Struggling to remember all your choreography? Thankfully, just as there are ways to improve your stage presence and technique, you can improve your memory.

One proven strategy is the method of loci, an ancient mnemonic technique used by Greek and Roman orators and still practiced today. Also known as the memory palace, it involves memorizing a list of words by visualizing yourself walking around a familiar setting (such as your home) and placing a mental image representing each word in a specific spot.


For example, if you want to memorize a grocery list of apples, oranges and carrots, you might visualize an apple rolling off your kitchen windowsill, an orange clogging the sink and a rabbit chomping on a carrot on the counter. Later, return to the familiar setting in your mind, retrace your steps and retrieve the list of images that you left there earlier.

According to a recent study in the scientific journal Neuron, practicing this technique 30 minutes a day for six weeks can dramatically improve your memory. While it doesn't make sense to use loci to recall choreography in the moment, regularly taking a walk through your own memory palacecan improve your cognitive function enough that you'll never forget that last 8-count again.

Summer Intensive Survival
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There's a sweet spot toward the end of August—after summer intensives have wrapped up and before it's time to head back to school or work—where the days are long, lazy and begging to be spent neck-deep in a pile of good books. Whether you're looking for inspiration for the upcoming season or trying to brush up on your dance history, you can never go wrong with an excellent book on ballet. We've gathered eight titles (all available at common booksellers like Amazon and Barnes and Noble) guaranteed to give you a deeper understanding of the art form, to add to your end-of-summer reading list.

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James Yoichi Moore and Noelani Pantastico warm up onstage. Angela Sterling, Courtesy SDC.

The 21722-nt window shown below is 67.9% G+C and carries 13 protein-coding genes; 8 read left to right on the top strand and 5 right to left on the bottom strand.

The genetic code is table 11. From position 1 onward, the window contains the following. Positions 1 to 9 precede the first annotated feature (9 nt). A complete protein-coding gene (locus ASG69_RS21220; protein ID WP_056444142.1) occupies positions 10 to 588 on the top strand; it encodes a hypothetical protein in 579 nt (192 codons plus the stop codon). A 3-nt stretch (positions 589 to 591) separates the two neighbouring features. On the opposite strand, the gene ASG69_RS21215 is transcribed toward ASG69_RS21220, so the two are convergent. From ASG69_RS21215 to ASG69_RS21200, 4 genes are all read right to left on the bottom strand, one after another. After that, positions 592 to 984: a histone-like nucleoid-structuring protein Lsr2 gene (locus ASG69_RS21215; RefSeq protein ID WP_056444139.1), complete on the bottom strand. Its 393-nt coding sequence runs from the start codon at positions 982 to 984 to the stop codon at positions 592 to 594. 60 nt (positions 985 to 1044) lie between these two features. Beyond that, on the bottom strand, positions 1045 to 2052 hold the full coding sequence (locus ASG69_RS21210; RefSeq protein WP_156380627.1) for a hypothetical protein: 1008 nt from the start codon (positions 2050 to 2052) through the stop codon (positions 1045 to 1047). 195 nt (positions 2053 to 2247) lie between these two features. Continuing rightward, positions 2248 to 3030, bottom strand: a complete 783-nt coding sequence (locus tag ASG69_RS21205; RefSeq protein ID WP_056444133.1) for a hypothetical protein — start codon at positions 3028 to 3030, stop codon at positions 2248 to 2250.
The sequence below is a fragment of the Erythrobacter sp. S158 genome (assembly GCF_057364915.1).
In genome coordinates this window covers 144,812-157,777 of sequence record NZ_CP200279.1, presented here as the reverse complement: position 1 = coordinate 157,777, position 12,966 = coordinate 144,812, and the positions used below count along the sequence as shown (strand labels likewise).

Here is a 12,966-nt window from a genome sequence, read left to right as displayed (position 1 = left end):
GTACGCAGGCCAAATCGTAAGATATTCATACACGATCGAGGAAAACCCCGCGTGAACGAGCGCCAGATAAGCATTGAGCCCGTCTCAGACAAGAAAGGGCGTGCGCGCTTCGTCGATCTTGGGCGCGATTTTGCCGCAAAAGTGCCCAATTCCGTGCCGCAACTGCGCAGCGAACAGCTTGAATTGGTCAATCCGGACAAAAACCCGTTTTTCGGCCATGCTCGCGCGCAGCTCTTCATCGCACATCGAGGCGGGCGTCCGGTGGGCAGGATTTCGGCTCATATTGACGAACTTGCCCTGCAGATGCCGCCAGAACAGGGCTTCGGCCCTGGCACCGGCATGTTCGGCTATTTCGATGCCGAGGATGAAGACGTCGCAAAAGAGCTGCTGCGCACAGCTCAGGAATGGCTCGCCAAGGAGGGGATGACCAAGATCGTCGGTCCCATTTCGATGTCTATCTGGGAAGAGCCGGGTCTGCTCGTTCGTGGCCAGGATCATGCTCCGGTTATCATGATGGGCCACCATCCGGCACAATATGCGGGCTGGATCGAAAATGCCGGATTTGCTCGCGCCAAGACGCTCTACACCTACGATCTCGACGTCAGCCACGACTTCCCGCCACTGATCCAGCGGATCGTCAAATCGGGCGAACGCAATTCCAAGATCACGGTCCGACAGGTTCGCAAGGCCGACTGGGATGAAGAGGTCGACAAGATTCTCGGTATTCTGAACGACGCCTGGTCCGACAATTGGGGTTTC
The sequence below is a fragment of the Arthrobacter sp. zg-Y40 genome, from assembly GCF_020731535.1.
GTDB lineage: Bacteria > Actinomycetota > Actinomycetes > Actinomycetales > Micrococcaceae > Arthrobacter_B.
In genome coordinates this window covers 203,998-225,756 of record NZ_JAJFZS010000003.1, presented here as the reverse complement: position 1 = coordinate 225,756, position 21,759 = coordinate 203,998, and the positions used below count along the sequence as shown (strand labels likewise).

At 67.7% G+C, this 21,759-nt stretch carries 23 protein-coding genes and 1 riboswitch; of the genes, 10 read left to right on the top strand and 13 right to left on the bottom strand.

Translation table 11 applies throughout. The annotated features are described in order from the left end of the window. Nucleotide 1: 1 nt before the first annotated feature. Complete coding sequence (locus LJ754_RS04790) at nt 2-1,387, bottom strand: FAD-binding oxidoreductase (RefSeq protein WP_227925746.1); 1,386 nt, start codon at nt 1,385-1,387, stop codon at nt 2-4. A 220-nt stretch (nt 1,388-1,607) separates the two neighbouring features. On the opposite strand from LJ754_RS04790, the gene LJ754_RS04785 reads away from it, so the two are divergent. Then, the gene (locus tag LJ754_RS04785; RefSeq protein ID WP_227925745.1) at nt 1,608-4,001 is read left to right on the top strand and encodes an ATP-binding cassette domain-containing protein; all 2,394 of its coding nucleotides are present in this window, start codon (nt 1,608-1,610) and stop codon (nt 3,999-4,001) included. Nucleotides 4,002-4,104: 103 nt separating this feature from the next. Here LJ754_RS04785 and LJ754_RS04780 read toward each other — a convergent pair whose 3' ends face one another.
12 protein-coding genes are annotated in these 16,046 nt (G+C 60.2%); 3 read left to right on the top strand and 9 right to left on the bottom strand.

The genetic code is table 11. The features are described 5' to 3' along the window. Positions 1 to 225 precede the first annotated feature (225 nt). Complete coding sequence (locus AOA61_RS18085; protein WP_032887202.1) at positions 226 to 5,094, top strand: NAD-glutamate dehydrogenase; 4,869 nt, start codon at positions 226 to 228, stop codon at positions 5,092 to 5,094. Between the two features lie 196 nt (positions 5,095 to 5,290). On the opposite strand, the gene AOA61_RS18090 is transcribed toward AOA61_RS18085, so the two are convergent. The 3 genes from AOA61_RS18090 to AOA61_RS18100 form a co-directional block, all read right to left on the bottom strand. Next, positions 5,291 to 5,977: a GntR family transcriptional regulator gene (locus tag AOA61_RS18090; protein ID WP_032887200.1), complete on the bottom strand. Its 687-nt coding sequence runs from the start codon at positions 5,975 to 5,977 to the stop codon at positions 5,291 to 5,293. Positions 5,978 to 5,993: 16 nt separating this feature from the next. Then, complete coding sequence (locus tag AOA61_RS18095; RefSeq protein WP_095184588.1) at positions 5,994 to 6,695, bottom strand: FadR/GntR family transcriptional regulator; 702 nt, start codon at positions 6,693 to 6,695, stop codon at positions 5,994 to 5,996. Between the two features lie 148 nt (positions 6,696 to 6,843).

On a sunny July weekend, hundreds of Seattle-area dance fans converged on tiny Vashon Island, a bucolic enclave in Puget Sound about 20 miles from the city. They made the ferry trek to attend the debut performance of the fledgling Seattle Dance Collective.

SDC is not a run-of-the-mill contemporary dance company; it's the brainchild of two of Pacific Northwest Ballet's most respected principal dancers: James Yoichi Moore and Noelani Pantastico. The duo wanted to create a nimble organization to feature dancers and choreographers they felt needed more exposure in the Pacific Northwest.

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Roman Mejia in Robbins' Dances at a Gathering. Erin Baiano, Courtesy NYCB.

The Princess Grace Foundation has just announced its 2019 class, and we're thrilled that two ballet dancers—New York City Ballet's Roman Mejia and BalletX's Stanley Glover—are included among the list of über-talented actors, filmmakers, playwrights, dancers and choreographers.

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The Royal Ballet's Alexander Campbell and Yasmine Naghdi in Ashton's The Two Pigeons. Tristram Kenton, Courtesy ROH.

While most ballet casts are 100 percent human, it's not unheard of for live animals to appear onstage, providing everything from stage dressing to supporting roles. Michael Messerer's production of Don Quixote features a horse and a donkey; American Ballet Theatre's Giselle calls for two Russian wolfhounds; and Sir Frederick Ashton's La Fille Mal Gardee requires a white Shetland pony. Another Ashton masterpiece, The Two Pigeons, is well known for its animal actors. But though ballet is a highly disciplined, carefully choreographed art form, some performers are naturally more prone to flights of fancy—because they're birds.

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